For junior Caroline Knight, poetry is more than creating a rhyme scheme to celebrate nature, for her, “my poetry is my protest. It is the way I express my activism and allyship for my community.”
Her poem, “free and brave,” recently accepted for publication by The Hopkins Review, is a deeply personal piece of work that she was initially unsure about having published. But she realized, “I’m a unique poet. This is my voice. This is what I want to share. This is how I truly want to write and express myself and how I want to be me. Without any restraints, nothing is holding me back.”
Caroline has been writing for herself since the fourth grade, but the Middle School publication Magpie helped her discover her love of writing poetry. She used this time to write poems about her friends, finding her voice and learning how she wants to express her own thoughts and feelings. “This is all authentic, this is the real me. And that’s when I realized that poetry is my real calling,” she said.
While all of her poems are a personal expression, “free and brave” is unlike many of her others. Caroline wrote “free and brave” the night before the protests in the aftermath of the death of George Floyd. She said, “it really hit me in a way that I don’t think I’ve ever felt before. From that despair, I learned that I could grow and create something that has substantial meaning.” She channeled her emotion and energy into creating a memorable hook that we all know from the last line of the Star Spangled Banner. “I know the anthem by heart. I’ve heard it, I know it, but when looking back at all the protests… I was thinking more so about America as a society and as a system and I think that’s what led me straight to the national anthem because it’s one thing we can all identify as a nation.”
Caroline firmly believes poetry, and all art, is meant to be shared, but wasn’t sure how her audience would receive a piece using the national anthem. “Something was holding me back, I was saying maybe I’m going to offend some people with the language I use in here. My mom and dad said it’s not about offending people, it’s about expressing your true voice. This is you, this is what you stand for,” she said. And so she decided to move forward with submitting her work to the prestigious journal, The Hopkins Review.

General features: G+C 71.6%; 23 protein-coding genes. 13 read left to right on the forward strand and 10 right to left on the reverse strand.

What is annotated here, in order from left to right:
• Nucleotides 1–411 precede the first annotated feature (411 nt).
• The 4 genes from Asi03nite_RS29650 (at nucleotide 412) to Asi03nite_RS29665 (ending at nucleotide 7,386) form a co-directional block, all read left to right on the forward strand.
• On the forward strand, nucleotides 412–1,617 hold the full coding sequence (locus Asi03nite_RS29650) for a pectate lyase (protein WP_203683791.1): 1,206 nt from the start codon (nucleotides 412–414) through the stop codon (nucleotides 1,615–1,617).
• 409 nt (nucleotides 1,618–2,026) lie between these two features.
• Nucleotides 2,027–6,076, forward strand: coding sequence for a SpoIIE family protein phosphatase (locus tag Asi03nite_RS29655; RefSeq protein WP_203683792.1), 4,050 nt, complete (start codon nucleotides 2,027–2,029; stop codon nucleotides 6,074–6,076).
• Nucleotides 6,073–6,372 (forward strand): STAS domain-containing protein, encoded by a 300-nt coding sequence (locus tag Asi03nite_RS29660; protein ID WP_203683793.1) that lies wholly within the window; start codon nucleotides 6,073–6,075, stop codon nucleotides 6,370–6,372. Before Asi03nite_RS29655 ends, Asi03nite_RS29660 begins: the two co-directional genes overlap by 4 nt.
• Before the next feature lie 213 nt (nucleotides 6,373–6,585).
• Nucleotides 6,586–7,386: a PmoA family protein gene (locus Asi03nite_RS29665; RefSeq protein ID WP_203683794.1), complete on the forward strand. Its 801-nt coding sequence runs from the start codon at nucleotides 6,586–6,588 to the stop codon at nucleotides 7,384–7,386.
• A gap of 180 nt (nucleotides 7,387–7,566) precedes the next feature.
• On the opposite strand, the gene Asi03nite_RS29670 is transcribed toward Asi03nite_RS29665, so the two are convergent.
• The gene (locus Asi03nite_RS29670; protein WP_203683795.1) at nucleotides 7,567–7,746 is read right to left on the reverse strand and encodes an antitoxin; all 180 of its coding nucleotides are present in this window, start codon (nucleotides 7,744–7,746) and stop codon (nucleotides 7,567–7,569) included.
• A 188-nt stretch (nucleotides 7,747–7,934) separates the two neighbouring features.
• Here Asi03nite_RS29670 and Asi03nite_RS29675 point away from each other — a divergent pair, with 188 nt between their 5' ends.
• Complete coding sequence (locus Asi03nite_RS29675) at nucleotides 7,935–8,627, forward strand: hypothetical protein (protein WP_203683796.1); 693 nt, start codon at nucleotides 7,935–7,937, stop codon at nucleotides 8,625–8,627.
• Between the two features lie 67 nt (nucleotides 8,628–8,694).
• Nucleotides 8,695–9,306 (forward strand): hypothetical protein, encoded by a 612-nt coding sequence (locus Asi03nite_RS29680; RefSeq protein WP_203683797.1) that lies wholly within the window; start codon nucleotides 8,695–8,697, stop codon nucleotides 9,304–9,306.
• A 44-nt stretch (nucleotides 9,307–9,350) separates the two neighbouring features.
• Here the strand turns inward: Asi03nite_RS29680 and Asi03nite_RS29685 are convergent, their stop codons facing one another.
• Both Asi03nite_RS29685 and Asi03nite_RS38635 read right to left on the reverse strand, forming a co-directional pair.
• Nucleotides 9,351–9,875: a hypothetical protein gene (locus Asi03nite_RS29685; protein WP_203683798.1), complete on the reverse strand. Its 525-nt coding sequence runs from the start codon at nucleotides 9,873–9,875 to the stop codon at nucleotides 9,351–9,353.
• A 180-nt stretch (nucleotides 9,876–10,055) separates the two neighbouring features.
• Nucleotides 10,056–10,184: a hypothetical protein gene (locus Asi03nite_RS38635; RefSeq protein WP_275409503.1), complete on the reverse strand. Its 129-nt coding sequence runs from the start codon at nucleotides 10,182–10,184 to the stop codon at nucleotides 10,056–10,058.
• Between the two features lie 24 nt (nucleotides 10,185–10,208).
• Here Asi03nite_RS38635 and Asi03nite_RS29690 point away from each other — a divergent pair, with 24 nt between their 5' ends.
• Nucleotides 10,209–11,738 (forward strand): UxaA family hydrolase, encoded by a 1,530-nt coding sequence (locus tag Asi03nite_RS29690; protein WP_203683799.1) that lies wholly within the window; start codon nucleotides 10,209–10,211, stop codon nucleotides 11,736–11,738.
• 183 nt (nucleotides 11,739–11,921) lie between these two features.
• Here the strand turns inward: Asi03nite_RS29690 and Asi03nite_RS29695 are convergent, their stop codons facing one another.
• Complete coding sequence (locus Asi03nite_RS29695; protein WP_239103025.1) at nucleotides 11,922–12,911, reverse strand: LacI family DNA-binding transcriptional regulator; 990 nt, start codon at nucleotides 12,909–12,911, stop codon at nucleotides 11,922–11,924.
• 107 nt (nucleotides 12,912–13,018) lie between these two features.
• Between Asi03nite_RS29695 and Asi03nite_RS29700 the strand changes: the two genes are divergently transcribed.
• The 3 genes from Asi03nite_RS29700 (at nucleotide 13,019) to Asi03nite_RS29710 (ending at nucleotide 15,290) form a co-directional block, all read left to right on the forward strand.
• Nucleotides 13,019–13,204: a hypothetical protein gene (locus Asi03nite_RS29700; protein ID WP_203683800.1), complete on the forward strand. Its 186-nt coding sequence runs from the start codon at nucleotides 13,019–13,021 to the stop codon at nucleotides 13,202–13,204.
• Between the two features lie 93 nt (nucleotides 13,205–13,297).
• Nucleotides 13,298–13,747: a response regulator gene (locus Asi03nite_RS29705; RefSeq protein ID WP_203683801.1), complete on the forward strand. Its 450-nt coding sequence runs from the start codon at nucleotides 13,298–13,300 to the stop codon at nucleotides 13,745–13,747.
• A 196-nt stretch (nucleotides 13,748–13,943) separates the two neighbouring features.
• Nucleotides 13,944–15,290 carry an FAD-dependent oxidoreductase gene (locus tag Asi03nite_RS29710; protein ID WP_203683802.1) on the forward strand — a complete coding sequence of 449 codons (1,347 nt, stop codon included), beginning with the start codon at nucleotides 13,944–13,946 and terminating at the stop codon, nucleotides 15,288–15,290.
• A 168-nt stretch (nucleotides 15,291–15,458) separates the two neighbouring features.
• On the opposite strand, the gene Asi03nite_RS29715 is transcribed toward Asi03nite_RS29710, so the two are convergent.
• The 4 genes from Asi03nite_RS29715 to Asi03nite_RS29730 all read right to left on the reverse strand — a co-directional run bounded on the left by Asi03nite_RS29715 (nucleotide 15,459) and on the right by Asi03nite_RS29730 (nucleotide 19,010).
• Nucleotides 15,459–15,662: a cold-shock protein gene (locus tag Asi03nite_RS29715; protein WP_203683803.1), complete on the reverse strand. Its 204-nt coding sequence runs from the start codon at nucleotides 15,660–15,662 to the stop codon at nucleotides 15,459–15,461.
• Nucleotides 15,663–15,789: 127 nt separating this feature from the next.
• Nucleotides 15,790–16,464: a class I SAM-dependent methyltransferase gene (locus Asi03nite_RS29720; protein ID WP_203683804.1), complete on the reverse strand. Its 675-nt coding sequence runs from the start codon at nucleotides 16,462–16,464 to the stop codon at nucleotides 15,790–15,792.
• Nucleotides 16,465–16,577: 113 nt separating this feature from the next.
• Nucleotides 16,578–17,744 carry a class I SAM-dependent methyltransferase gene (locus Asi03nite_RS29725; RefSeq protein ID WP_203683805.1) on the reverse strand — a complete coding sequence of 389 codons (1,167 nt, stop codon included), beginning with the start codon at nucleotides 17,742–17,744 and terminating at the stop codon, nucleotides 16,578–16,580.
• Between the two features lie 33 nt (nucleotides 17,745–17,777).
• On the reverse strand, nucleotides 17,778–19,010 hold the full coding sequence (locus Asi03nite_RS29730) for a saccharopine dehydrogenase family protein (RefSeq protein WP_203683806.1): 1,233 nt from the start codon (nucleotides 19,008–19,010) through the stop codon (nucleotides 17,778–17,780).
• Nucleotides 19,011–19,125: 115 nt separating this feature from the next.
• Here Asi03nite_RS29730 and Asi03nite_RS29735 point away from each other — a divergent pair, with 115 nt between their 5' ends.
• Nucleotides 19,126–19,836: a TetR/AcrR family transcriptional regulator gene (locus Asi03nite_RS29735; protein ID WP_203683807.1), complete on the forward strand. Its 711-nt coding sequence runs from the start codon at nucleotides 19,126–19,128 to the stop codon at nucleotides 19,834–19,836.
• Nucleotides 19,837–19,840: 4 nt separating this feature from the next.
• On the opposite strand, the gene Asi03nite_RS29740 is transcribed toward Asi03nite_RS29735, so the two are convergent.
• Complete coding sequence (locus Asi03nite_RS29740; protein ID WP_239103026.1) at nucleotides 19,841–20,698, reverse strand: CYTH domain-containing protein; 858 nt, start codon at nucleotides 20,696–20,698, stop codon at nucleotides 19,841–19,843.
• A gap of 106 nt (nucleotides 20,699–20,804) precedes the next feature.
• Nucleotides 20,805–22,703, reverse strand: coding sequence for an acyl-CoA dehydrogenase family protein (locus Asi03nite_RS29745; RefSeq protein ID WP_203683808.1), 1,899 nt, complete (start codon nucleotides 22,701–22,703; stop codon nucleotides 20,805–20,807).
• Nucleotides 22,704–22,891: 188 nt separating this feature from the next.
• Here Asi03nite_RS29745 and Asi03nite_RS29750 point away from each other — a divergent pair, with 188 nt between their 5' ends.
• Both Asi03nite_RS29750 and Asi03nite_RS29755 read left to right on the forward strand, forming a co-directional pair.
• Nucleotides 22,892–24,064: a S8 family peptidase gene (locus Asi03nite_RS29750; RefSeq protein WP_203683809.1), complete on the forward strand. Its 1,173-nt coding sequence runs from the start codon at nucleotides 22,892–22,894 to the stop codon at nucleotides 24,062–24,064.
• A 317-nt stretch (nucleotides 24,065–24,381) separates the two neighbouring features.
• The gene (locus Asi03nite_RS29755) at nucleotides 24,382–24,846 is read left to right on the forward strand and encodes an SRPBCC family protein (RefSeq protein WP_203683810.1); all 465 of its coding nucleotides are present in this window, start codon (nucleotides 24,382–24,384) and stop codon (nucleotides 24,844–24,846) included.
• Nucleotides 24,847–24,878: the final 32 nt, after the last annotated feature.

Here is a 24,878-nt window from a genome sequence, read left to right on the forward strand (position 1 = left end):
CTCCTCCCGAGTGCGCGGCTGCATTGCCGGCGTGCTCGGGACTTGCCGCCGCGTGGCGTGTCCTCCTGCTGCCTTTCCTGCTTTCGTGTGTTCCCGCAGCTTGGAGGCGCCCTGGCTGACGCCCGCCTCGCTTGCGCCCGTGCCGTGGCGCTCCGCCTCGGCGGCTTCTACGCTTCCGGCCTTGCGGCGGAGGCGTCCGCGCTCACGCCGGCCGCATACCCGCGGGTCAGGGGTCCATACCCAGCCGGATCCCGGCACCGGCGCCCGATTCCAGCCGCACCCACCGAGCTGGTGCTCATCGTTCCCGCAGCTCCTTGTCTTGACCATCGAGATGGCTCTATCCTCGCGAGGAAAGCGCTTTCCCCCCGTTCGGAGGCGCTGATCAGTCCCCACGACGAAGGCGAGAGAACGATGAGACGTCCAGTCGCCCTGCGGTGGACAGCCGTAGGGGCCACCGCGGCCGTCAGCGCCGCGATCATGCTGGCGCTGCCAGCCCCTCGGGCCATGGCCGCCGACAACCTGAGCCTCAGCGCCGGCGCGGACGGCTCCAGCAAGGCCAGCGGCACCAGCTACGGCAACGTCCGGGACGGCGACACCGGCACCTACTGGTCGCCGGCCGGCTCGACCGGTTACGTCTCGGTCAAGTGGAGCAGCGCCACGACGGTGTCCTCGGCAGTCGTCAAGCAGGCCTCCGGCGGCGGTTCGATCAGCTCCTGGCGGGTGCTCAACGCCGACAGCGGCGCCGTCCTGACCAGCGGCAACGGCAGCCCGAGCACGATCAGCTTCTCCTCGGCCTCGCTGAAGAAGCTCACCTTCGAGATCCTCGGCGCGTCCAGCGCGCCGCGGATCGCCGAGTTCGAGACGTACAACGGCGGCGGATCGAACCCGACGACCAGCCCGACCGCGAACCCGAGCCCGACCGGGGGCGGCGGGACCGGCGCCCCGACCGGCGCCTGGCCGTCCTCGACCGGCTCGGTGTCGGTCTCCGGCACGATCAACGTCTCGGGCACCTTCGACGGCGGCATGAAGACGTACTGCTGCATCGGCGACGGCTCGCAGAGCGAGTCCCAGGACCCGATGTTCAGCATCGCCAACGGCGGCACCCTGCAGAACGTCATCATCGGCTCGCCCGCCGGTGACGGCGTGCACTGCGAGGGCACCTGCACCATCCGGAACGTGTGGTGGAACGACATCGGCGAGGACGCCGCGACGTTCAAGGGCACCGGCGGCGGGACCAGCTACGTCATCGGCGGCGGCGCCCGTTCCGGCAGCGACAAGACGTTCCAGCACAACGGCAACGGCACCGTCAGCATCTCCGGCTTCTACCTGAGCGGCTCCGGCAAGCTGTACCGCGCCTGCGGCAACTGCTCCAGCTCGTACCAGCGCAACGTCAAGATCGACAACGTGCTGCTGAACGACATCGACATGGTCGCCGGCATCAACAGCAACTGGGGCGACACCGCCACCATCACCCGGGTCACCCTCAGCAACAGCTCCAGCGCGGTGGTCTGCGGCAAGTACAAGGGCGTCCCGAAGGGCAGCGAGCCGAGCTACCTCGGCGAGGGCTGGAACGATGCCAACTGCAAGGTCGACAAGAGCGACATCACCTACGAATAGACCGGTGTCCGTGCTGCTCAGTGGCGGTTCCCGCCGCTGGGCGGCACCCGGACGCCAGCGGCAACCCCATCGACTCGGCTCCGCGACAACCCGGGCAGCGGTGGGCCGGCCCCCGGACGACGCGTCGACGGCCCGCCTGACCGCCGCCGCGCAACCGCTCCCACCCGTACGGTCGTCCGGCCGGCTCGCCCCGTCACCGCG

For Caroline, poetry is an art form, and a means of storytelling. She realized, “that I need to tell my story, but it’s not just my story. It’s a shared story among every single Black American, and every single Black person, every single person of a minority culture. I need to tell their story and if I can tell it through my perspective, then that’s good enough for me.”
Poetry might not be the most obvious choice to help create positive change, but for Caroline it is authentic, powerful and represents who she is, “I want to be someone who can share my message while letting other people realize that it’s ok to change. It’s ok to change the way you think about things. Change is necessary in everyday life. And if I can add on to that beneficial change to help this world, then I will do whatever I need to do.”
Caroline was selected as a featured speaker for the Voice of Power section of Healing City Baltimore 2021. The virtual event was started in 2020 to help Baltimore City achieve racial, economic and social equity. Caroline was one of three poets to perform in the Voice of Power portion of the summit. She recited her poem “free and brave” and received glowing praise from the chat room and presenters.